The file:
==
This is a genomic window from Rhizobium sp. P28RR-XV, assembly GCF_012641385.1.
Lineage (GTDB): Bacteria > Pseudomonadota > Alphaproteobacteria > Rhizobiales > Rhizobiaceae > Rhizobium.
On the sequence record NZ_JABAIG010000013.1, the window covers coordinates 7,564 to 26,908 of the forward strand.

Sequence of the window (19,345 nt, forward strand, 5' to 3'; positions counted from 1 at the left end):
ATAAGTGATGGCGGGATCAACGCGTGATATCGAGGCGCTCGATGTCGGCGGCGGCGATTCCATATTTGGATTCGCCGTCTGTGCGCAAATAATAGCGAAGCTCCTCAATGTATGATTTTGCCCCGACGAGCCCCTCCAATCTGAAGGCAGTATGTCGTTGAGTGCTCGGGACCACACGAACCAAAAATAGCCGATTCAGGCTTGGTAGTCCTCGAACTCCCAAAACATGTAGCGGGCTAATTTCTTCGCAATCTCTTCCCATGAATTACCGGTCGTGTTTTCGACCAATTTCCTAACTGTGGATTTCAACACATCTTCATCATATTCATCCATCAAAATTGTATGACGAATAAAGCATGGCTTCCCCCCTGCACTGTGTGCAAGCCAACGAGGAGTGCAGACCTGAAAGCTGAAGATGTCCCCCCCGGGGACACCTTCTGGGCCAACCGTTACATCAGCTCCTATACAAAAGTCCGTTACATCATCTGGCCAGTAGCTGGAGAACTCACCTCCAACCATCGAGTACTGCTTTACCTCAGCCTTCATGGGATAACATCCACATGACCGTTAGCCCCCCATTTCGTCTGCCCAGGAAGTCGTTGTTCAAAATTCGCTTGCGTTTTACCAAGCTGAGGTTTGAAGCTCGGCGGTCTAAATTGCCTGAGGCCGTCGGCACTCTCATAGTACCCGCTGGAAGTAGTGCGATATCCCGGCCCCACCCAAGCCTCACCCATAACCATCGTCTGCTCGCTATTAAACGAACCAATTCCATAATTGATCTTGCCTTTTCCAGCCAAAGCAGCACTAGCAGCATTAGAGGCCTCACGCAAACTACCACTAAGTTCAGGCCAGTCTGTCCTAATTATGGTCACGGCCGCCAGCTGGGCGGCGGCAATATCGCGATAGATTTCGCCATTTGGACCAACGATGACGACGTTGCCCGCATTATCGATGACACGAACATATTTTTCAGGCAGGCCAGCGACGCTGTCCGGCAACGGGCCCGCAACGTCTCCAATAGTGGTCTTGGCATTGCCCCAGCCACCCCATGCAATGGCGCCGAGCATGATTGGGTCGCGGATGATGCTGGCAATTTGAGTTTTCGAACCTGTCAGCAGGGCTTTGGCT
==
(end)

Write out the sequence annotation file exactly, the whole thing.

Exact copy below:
This is a genomic window from Rhizobium sp. P28RR-XV, assembly GCF_012641385.1.
Lineage (GTDB): Bacteria > Pseudomonadota > Alphaproteobacteria > Rhizobiales > Rhizobiaceae > Rhizobium.
On the sequence record NZ_JABAIG010000013.1, the window covers coordinates 7,564 to 26,908 of the forward strand.

Sequence of the window (19,345 nt, forward strand, 5' to 3'; positions counted from 1 at the left end):
ATAAGTGATGGCGGGATCAACGCGTGATATCGAGGCGCTCGATGTCGGCGGCGGCGATTCCATATTTGGATTCGCCGTCTGTGCGCAAATAATAGCGAAGCTCCTCAATGTATGATTTTGCCCCGACGAGCCCCTCCAATCTGAAGGCAGTATGTCGTTGAGTGCTCGGGACCACACGAACCAAAAATAGCCGATTCAGGCTTGGTAGTCCTCGAACTCCCAAAACATGTAGCGGGCTAATTTCTTCGCAATCTCTTCCCATGAATTACCGGTCGTGTTTTCGACCAATTTCCTAACTGTGGATTTCAACACATCTTCATCATATTCATCCATCAAAATTGTATGACGAATAAAGCATGGCTTCCCCCCTGCACTGTGTGCAAGCCAACGAGGAGTGCAGACCTGAAAGCTGAAGATGTCCCCCCCGGGGACACCTTCTGGGCCAACCGTTACATCAGCTCCTATACAAAAGTCCGTTACATCATCTGGCCAGTAGCTGGAGAACTCACCTCCAACCATCGAGTACTGCTTTACCTCAGCCTTCATGGGATAACATCCACATGACCGTTAGCCCCCCATTTCGTCTGCCCAGGAAGTCGTTGTTCAAAATTCGCTTGCGTTTTACCAAGCTGAGGTTTGAAGCTCGGCGGTCTAAATTGCCTGAGGCCGTCGGCACTCTCATAGTACCCGCTGGAAGTAGTGCGATATCCCGGCCCCACCCAAGCCTCACCCATAACCATCGTCTGCTCGCTATTAAACGAACCAATTCCATAATTGATCTTGCCTTTTCCAGCCAAAGCAGCACTAGCAGCATTAGAGGCCTCACGCAAACTACCACTAAGTTCAGGCCAGTCTGTCCTAATTATGGTCACGGCCGCCAGCTGGGCGGCGGCAATATCGCGATAGATTTCGCCATTTGGACCAACGATGACGACGTTGCCCGCATTATCGATGACACGAACATATTTTTCAGGCAGGCCAGCGACGCTGTCCGGCAACGGGCCCGCAACGTCTCCAATAGTGGTCTTGGCATTGCCCCAGCCACCCCATGCAATGGCGCCGAGCATGATTGGGTCGCGGATGATGCTGGCAATTTGAGTTTTCGAACCTGTCAGCAGGGCTTTGGCT